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Indian art seems to be developing a strong global presence. Recently, Bhupen Khakhar’s De-Lux Tailors fetched over £1 million at a Sotheby’s auction in London. Khakar has also been honoured at London’s Tate Modern.

In 2016, The Met Breuer contemporary and modern art programme launched with a retrospective of Nasreen Mohamedi. The Indian Art Fair and Kochi-Muziris Biennale are also fuelling interest in the contemporary art scene and building its international presence. Joey Horn is the Managing Director of Norway-based Oak Management AS and an avid collector of Indian contemporary art.

The Indian art scene is entering an exciting phase as it is increasingly sought after by major museums. Despite Christie’s backing out of India, the market seems strong; in the past five years, Indian art collectors have purchased works exceeding $250 million. Art is being consumed more hungrily and in different ways.

Natasha Ginwala curated Contour Biennale 8 in 2017 and the 56th Venice Biennale collateral. Ginwala has emerged as an important international name with various interesting projects. Her curatorial selection for 2017’s contemporary art exhibition featured a bold mix of modern and contemporary artists who examined the phenomenon of ‘crisis’ as the new normal.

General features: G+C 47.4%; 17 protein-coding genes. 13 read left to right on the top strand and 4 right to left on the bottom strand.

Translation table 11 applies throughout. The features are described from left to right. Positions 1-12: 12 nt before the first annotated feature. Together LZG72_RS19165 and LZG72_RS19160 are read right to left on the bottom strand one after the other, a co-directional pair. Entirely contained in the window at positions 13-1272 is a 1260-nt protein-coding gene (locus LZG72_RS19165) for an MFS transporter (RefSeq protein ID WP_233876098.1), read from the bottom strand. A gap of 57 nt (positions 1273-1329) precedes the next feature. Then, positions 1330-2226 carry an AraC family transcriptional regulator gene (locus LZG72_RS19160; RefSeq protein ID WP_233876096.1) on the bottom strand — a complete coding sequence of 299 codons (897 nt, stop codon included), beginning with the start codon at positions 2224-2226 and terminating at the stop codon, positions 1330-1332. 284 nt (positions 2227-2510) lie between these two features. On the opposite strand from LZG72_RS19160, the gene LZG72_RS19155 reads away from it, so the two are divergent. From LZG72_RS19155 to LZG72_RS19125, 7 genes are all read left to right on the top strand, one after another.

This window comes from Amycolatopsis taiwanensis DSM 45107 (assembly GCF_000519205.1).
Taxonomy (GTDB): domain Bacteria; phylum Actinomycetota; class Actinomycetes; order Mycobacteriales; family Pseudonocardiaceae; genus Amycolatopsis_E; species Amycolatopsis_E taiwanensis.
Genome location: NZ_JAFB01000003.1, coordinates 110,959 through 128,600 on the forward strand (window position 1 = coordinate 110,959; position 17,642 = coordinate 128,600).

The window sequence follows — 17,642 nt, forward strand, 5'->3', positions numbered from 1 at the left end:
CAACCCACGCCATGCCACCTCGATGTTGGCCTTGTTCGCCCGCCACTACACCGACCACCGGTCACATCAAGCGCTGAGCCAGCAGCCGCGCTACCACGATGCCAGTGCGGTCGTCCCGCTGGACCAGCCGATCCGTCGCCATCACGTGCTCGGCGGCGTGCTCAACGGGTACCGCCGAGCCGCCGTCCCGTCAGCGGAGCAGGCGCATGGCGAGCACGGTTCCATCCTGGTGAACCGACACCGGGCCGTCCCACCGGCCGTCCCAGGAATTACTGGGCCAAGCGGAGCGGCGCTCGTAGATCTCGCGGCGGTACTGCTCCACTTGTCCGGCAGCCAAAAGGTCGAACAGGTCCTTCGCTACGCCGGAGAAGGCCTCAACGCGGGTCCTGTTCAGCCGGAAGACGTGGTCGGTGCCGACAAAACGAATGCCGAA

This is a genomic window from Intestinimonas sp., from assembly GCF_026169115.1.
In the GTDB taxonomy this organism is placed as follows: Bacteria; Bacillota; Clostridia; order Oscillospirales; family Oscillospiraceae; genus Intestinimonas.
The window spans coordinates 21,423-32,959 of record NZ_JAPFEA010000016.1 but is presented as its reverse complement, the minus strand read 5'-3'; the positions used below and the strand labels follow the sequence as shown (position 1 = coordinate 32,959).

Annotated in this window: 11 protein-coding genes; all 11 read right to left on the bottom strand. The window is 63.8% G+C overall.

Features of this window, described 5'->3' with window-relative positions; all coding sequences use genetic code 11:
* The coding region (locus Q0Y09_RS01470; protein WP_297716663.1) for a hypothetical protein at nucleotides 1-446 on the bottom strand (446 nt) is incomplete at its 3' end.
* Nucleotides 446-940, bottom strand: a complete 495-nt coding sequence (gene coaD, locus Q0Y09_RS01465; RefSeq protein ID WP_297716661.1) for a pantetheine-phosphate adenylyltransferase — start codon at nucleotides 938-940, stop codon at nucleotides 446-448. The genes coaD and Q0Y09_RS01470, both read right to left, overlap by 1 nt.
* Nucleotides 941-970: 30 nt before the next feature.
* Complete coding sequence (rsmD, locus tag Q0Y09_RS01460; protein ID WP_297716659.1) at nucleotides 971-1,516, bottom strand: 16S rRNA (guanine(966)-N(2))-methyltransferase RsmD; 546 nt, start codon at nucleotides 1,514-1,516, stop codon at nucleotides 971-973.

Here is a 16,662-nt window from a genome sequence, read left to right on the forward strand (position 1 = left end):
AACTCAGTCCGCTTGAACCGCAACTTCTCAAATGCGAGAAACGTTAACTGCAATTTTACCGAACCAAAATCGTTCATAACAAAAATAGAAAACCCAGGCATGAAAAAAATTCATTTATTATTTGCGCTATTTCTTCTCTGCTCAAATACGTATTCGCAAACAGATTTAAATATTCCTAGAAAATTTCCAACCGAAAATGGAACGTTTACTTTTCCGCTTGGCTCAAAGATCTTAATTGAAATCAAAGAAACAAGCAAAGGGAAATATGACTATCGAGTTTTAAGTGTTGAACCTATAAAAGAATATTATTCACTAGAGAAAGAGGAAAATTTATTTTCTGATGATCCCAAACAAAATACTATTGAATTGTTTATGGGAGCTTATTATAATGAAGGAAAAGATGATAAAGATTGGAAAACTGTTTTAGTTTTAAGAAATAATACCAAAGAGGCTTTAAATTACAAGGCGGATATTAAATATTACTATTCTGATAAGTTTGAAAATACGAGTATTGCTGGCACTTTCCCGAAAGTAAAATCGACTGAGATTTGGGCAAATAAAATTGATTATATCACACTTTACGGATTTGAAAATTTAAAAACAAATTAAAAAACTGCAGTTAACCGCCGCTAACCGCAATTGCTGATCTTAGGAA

One of Ginwala’s most notable projects is My East is Your West, a highly-charged political curatorial venture. The project featured as an important event at the 56th Venice Biennale, talking of cross-border politics; it included works by Lahore-based artist Rashid Rana and Shilpa Gupta from Mumbai. It is just one collection of Indian art being embraced within the biennial circuit by international museums.

Shanay Jhaveri holds the position of assistant curator of South Asian Art at the Metropolitan Museum of Art; he wanted to introduce contemporary and modern art from the region into the well-established museum and Asian art is becoming much better represented in exhibition programmes around the world.

Interestingly, it seems that it is no longer just paintings and sculpture that are attracting attention in the modern global art scene. Research-led and interdisciplinary approaches are becoming increasingly popular across South Asia. Collaborative projects between international cultural institutions and arts organisations are helping to sustain this change.